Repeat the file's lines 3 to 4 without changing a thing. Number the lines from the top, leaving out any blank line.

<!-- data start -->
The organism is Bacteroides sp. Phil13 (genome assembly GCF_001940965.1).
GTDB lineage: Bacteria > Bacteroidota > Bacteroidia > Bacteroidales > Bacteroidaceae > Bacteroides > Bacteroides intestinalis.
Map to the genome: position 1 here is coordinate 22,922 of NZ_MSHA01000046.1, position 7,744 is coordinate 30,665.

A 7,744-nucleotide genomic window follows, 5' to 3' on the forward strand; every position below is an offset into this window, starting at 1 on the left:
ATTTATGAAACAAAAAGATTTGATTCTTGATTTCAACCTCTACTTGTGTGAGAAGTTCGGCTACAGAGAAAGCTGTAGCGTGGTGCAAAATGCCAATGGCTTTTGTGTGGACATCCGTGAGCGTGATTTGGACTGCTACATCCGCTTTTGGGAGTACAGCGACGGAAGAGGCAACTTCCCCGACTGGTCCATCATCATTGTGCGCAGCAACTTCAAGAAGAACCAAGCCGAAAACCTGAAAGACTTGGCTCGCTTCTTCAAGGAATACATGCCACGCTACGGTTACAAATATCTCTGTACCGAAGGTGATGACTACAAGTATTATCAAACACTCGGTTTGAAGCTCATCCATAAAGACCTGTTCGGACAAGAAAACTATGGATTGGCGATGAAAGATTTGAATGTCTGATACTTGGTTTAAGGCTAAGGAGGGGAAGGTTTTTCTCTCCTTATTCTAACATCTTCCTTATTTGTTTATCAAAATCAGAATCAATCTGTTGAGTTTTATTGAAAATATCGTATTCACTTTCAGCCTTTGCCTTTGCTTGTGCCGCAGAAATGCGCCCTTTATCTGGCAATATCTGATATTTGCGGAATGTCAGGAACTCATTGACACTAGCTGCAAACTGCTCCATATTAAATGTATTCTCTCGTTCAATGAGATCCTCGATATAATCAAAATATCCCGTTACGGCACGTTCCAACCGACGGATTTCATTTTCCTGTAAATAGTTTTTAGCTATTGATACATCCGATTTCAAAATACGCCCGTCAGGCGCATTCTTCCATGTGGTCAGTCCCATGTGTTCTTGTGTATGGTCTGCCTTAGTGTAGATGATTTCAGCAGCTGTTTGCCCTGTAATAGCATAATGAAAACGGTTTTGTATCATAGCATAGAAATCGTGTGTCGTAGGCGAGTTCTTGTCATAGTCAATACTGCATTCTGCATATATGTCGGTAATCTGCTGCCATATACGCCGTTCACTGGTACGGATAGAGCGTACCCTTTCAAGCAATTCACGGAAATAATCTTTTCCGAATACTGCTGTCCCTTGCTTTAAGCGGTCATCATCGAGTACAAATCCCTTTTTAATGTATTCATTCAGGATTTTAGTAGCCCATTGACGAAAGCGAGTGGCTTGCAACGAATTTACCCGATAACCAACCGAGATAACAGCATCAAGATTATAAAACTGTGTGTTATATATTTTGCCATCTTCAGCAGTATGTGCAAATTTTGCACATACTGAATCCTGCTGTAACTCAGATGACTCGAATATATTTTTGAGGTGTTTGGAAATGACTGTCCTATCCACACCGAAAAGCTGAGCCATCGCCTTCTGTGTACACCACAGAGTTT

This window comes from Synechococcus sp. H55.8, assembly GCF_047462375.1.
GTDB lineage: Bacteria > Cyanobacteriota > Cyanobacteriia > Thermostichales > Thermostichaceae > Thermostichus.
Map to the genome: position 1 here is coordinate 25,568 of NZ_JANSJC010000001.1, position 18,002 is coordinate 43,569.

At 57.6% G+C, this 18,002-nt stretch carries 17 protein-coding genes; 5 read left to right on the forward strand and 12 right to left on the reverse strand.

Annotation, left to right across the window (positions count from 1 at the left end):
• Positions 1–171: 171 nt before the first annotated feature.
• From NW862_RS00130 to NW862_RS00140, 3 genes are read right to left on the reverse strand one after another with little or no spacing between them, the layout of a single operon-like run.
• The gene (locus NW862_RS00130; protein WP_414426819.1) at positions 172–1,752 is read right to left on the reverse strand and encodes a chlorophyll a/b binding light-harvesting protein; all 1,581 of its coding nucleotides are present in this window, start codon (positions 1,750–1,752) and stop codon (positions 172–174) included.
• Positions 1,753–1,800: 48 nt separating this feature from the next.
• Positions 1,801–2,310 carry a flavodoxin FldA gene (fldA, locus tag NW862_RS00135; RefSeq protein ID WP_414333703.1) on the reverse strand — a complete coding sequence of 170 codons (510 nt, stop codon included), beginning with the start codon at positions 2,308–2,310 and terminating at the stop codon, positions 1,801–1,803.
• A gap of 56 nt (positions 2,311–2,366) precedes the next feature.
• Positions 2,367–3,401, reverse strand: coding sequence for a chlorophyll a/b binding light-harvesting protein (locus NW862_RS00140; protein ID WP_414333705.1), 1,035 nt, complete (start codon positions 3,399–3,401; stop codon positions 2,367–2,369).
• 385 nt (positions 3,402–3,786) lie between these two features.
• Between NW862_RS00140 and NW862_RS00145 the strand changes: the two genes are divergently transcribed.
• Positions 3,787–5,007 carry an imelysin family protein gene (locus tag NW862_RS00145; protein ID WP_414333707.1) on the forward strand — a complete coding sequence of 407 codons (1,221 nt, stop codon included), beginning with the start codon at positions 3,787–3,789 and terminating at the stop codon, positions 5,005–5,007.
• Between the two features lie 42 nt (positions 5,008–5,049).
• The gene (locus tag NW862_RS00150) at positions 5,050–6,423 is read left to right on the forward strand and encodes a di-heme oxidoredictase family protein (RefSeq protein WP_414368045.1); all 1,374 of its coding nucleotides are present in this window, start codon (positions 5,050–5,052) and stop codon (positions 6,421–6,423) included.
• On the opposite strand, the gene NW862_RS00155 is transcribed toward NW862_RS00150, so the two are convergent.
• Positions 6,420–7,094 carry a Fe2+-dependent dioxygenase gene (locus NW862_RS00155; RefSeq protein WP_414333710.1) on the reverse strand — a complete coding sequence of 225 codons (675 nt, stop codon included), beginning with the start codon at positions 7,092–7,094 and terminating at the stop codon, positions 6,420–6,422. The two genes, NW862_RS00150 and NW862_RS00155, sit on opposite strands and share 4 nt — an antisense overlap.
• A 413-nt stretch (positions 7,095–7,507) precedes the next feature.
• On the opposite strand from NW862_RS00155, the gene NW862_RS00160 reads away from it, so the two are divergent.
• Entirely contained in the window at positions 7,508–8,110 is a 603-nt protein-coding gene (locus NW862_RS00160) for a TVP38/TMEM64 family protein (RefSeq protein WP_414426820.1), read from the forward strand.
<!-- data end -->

Map to the genome: position 1 here is coordinate 22,922 of NZ_MSHA01000046.1, position 7,744 is coordinate 30,665.

A 7,744-nucleotide genomic window follows, 5' to 3' on the forward strand; every position below is an offset into this window, starting at 1 on the left: